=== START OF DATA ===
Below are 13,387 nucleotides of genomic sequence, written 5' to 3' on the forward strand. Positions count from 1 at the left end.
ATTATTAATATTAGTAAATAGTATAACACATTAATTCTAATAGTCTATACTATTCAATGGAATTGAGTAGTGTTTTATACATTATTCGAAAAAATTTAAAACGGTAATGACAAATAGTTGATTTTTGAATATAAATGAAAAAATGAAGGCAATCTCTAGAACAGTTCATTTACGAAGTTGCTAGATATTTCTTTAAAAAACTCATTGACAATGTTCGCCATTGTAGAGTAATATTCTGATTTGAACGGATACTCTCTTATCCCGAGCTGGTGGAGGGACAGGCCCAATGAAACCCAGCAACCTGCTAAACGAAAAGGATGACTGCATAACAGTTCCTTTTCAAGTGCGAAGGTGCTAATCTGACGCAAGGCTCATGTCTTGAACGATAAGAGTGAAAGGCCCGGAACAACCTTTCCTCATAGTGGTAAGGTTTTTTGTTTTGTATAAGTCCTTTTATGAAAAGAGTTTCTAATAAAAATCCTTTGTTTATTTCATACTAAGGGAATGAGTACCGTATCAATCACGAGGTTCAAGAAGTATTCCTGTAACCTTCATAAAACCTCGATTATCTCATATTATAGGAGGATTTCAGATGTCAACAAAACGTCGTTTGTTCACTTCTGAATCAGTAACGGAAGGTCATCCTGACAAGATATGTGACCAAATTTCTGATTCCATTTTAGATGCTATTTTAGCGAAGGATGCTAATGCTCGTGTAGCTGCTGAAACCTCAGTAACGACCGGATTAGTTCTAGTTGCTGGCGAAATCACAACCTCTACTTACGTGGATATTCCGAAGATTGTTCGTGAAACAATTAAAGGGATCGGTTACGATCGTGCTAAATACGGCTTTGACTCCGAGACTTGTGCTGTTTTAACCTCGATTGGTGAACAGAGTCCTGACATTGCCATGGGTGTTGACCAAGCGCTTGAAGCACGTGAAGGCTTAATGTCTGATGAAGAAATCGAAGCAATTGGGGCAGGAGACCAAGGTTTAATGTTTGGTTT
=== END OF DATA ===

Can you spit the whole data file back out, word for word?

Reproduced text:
Below are 13,387 nucleotides of genomic sequence, written 5' to 3' on the forward strand. Positions count from 1 at the left end.
ATTATTAATATTAGTAAATAGTATAACACATTAATTCTAATAGTCTATACTATTCAATGGAATTGAGTAGTGTTTTATACATTATTCGAAAAAATTTAAAACGGTAATGACAAATAGTTGATTTTTGAATATAAATGAAAAAATGAAGGCAATCTCTAGAACAGTTCATTTACGAAGTTGCTAGATATTTCTTTAAAAAACTCATTGACAATGTTCGCCATTGTAGAGTAATATTCTGATTTGAACGGATACTCTCTTATCCCGAGCTGGTGGAGGGACAGGCCCAATGAAACCCAGCAACCTGCTAAACGAAAAGGATGACTGCATAACAGTTCCTTTTCAAGTGCGAAGGTGCTAATCTGACGCAAGGCTCATGTCTTGAACGATAAGAGTGAAAGGCCCGGAACAACCTTTCCTCATAGTGGTAAGGTTTTTTGTTTTGTATAAGTCCTTTTATGAAAAGAGTTTCTAATAAAAATCCTTTGTTTATTTCATACTAAGGGAATGAGTACCGTATCAATCACGAGGTTCAAGAAGTATTCCTGTAACCTTCATAAAACCTCGATTATCTCATATTATAGGAGGATTTCAGATGTCAACAAAACGTCGTTTGTTCACTTCTGAATCAGTAACGGAAGGTCATCCTGACAAGATATGTGACCAAATTTCTGATTCCATTTTAGATGCTATTTTAGCGAAGGATGCTAATGCTCGTGTAGCTGCTGAAACCTCAGTAACGACCGGATTAGTTCTAGTTGCTGGCGAAATCACAACCTCTACTTACGTGGATATTCCGAAGATTGTTCGTGAAACAATTAAAGGGATCGGTTACGATCGTGCTAAATACGGCTTTGACTCCGAGACTTGTGCTGTTTTAACCTCGATTGGTGAACAGAGTCCTGACATTGCCATGGGTGTTGACCAAGCGCTTGAAGCACGTGAAGGCTTAATGTCTGATGAAGAAATCGAAGCAATTGGGGCAGGAGACCAAGGTTTAATGTTTGGTTT